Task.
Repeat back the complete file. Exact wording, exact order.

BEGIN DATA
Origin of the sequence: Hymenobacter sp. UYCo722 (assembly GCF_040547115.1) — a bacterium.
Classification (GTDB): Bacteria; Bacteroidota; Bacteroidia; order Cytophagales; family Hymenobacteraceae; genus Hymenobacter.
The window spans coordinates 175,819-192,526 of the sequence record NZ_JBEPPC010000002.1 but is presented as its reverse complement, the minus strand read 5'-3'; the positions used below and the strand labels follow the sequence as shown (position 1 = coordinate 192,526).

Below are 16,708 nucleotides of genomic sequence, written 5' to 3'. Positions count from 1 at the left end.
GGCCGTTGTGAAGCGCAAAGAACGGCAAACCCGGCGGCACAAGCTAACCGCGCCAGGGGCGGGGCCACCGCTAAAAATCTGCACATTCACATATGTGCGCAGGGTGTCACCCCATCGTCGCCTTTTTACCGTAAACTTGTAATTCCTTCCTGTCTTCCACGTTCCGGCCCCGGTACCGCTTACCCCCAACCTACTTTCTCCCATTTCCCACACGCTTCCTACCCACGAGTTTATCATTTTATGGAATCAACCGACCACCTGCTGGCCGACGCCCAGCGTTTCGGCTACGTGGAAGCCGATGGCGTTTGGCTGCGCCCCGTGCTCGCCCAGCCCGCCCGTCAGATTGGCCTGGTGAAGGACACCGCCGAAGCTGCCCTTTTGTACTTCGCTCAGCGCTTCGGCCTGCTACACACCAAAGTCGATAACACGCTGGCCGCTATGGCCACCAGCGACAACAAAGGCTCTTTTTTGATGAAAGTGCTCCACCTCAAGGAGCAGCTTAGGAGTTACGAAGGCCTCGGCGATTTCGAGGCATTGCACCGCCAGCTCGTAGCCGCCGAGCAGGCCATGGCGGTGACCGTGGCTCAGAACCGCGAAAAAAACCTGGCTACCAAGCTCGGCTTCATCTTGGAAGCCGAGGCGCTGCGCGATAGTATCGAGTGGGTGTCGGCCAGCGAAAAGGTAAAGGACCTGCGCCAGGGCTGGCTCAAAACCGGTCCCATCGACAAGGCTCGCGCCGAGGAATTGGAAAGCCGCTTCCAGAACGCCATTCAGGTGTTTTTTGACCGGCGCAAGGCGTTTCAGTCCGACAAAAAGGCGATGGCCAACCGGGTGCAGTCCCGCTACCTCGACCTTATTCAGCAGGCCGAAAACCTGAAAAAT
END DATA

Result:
Origin of the sequence: Hymenobacter sp. UYCo722 (assembly GCF_040547115.1) — a bacterium.
Classification (GTDB): Bacteria; Bacteroidota; Bacteroidia; order Cytophagales; family Hymenobacteraceae; genus Hymenobacter.
The window spans coordinates 175,819-192,526 of the sequence record NZ_JBEPPC010000002.1 but is presented as its reverse complement, the minus strand read 5'-3'; the positions used below and the strand labels follow the sequence as shown (position 1 = coordinate 192,526).

Below are 16,708 nucleotides of genomic sequence, written 5' to 3'. Positions count from 1 at the left end.
GGCCGTTGTGAAGCGCAAAGAACGGCAAACCCGGCGGCACAAGCTAACCGCGCCAGGGGCGGGGCCACCGCTAAAAATCTGCACATTCACATATGTGCGCAGGGTGTCACCCCATCGTCGCCTTTTTACCGTAAACTTGTAATTCCTTCCTGTCTTCCACGTTCCGGCCCCGGTACCGCTTACCCCCAACCTACTTTCTCCCATTTCCCACACGCTTCCTACCCACGAGTTTATCATTTTATGGAATCAACCGACCACCTGCTGGCCGACGCCCAGCGTTTCGGCTACGTGGAAGCCGATGGCGTTTGGCTGCGCCCCGTGCTCGCCCAGCCCGCCCGTCAGATTGGCCTGGTGAAGGACACCGCCGAAGCTGCCCTTTTGTACTTCGCTCAGCGCTTCGGCCTGCTACACACCAAAGTCGATAACACGCTGGCCGCTATGGCCACCAGCGACAACAAAGGCTCTTTTTTGATGAAAGTGCTCCACCTCAAGGAGCAGCTTAGGAGTTACGAAGGCCTCGGCGATTTCGAGGCATTGCACCGCCAGCTCGTAGCCGCCGAGCAGGCCATGGCGGTGACCGTGGCTCAGAACCGCGAAAAAAACCTGGCTACCAAGCTCGGCTTCATCTTGGAAGCCGAGGCGCTGCGCGATAGTATCGAGTGGGTGTCGGCCAGCGAAAAGGTAAAGGACCTGCGCCAGGGCTGGCTCAAAACCGGTCCCATCGACAAGGCTCGCGCCGAGGAATTGGAAAGCCGCTTCCAGAACGCCATTCAGGTGTTTTTTGACCGGCGCAAGGCGTTTCAGTCCGACAAAAAGGCGATGGCCAACCGGGTGCAGTCCCGCTACCTCGACCTTATTCAGCAGGCCGAAAACCTGAAAAAT